Taking a deep breath, he looked up just as he was nudged by the man next to him, who had at some point during Cullen's musings removed his helmet. It had come time for their draught, a tranquil standing statuesque at the end of their row, his tray neatly arrayed with small doses of lyrium. One by one, the brothers passed them down the line until each Templar had in his hand the lifeblood of their Order, of what made them strong, steadfast, and true.

"All things in this world are finite.
What one man gains, another has lost.
Those who steal from their brothers and sisters
Do harm to their livelihood and to their peace of mind.
Our Maker sees this with a heavy heart."

"So let it be," they all mumbled in unison, heads bowed over their cups.

"Take heart, children of the Maker of all, and drink," the Sister permitted. As one, all templars present in the hall raised the lyrium to their lips and downed the glowing liquid like much-needed medicine. Though he had to admit it tasted awful, Cullen immediately felt a wave of calm wash over him. The lyrium's effects should have contributed to his exhaustion, but surprisingly, it usually accomplished the exact opposite. He felt rejuvenated, relieved, as if he'd felt the presence of angels beside him, giving him the strength and the submissiveness to do anything asked of him…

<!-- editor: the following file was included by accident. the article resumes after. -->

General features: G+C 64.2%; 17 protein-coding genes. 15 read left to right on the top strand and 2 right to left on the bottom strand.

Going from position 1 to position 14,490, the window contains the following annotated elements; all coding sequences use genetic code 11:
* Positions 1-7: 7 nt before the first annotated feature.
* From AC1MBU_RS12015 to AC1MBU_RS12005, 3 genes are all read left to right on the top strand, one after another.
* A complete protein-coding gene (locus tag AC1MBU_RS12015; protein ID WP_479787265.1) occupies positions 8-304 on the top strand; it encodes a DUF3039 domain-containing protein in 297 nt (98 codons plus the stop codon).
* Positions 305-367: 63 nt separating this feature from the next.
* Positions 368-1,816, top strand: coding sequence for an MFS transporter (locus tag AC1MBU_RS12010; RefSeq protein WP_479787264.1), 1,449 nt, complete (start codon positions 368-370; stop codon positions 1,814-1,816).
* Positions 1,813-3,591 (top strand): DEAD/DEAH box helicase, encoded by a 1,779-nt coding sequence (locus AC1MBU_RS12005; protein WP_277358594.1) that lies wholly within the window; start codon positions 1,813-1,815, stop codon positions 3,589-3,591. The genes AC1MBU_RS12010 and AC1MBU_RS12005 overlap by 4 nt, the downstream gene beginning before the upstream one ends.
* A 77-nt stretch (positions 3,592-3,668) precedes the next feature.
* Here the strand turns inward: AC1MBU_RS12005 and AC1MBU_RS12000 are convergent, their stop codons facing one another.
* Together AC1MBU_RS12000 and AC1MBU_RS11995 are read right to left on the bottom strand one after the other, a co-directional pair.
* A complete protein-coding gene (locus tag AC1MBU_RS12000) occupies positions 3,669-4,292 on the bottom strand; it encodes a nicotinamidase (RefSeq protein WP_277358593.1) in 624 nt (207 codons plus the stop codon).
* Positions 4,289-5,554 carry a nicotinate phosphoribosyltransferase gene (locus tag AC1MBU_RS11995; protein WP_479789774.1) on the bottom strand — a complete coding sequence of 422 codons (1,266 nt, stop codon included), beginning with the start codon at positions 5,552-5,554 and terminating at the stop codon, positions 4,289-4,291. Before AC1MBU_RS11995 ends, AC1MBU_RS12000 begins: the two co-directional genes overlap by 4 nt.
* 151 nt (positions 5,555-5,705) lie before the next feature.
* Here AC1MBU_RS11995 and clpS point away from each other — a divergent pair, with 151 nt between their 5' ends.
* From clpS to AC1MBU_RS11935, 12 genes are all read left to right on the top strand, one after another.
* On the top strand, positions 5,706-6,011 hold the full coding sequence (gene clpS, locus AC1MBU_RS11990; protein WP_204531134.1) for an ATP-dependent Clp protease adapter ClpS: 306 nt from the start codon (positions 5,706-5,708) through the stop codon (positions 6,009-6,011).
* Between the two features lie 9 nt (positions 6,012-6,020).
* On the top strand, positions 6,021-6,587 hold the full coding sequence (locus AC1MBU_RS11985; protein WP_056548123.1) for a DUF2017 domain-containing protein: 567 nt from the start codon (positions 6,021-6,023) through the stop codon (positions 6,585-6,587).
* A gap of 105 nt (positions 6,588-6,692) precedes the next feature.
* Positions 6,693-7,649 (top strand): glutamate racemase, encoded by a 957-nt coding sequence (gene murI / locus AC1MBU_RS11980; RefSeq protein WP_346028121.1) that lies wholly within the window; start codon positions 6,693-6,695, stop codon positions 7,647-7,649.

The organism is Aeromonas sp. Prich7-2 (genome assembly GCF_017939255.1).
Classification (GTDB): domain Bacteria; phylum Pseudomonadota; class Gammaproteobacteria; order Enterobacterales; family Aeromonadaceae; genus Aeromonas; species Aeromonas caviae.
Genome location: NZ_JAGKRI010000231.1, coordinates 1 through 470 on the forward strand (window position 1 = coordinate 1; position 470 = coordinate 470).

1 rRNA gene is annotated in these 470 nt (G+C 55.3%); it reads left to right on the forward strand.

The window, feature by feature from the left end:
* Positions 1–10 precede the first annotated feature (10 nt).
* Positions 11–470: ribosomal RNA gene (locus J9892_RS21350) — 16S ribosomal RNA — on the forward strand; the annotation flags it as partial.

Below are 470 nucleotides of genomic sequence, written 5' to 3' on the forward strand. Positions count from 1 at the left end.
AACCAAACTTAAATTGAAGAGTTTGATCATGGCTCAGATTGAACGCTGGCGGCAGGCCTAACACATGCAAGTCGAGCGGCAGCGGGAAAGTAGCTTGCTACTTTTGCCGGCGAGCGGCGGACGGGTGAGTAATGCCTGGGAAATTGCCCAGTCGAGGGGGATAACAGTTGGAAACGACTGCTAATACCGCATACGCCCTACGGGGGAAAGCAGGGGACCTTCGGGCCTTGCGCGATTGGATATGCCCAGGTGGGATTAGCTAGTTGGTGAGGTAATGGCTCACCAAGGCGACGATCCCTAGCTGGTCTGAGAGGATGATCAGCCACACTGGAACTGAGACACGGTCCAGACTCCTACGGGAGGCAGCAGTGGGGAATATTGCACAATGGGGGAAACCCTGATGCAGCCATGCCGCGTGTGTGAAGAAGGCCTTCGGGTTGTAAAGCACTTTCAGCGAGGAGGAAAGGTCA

The Chant of Light was put to rest for the day. If the Sister recited every word of it, she would be up there for weeks without rest before finally finishing. Yet despite all that material to work with, somehow it always circled back to The Canticle of Transfigurations… No pun intended, he thought dismissively as the Sister slowly walked the length of the aisle, gently swinging her brass incense burner to cleanse their souls before then allowing them to depart quietly.

Resting his helmet beneath an arm, he fell in beside his brothers, automatically rising to make for their quarters and catch a well-earned, good night's rest.

"A word, Knight Cullen," the Knight-Captain nodded, catching his lumbering attention. Wordlessly, he was led from the others to the corner of the cold stone chamber, his features blank and slightly glazed over as the senior officer pursed his lips, staring at him critically.